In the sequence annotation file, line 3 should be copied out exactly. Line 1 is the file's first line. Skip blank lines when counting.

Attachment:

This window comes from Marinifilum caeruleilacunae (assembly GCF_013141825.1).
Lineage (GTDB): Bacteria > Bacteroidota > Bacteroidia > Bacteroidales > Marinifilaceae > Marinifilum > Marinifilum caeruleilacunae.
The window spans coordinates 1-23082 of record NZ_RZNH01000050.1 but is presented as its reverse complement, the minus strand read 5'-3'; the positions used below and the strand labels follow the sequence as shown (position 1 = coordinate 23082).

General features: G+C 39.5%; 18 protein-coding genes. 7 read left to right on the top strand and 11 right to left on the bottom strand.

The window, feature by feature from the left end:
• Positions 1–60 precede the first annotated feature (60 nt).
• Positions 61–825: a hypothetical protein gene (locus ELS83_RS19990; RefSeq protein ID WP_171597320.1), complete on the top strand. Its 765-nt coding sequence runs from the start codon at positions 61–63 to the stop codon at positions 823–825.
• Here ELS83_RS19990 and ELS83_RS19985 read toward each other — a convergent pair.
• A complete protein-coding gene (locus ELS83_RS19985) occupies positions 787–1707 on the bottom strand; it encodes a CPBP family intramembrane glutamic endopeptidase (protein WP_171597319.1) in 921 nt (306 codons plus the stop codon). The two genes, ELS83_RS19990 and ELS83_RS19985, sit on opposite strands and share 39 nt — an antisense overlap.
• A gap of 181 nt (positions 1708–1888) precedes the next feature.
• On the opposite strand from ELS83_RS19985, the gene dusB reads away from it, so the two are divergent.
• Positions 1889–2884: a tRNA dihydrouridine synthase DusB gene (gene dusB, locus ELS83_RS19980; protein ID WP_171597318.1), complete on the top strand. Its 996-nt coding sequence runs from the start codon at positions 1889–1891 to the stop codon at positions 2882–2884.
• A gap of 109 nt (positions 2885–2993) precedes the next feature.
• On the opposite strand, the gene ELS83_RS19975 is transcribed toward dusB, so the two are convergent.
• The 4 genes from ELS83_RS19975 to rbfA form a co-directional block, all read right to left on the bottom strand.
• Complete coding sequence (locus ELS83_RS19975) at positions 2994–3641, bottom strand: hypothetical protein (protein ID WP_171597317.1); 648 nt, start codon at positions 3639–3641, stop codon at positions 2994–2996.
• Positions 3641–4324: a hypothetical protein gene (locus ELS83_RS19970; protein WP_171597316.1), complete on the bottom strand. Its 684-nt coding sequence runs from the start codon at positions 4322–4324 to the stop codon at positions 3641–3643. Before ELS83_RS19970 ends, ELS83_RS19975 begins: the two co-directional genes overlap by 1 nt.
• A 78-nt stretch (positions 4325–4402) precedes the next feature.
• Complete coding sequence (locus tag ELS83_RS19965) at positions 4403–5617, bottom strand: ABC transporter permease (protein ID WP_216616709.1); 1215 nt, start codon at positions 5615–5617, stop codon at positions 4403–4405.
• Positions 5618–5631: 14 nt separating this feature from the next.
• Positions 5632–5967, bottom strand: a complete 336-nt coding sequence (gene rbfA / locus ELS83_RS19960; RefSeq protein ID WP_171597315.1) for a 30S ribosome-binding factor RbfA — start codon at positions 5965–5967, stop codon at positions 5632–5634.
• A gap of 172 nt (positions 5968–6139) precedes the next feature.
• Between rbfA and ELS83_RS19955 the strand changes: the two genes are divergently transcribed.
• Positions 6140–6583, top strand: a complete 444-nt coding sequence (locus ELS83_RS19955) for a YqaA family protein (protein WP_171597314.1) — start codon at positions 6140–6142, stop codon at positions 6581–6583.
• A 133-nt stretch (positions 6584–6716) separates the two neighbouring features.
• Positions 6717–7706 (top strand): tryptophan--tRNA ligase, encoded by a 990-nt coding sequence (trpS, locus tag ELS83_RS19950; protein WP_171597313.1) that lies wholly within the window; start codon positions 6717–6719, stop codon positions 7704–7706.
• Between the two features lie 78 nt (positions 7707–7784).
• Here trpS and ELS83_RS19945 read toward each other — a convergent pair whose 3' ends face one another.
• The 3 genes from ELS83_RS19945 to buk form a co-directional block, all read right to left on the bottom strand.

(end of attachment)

The window spans coordinates 1-23082 of record NZ_RZNH01000050.1 but is presented as its reverse complement, the minus strand read 5'-3'; the positions used below and the strand labels follow the sequence as shown (position 1 = coordinate 23082).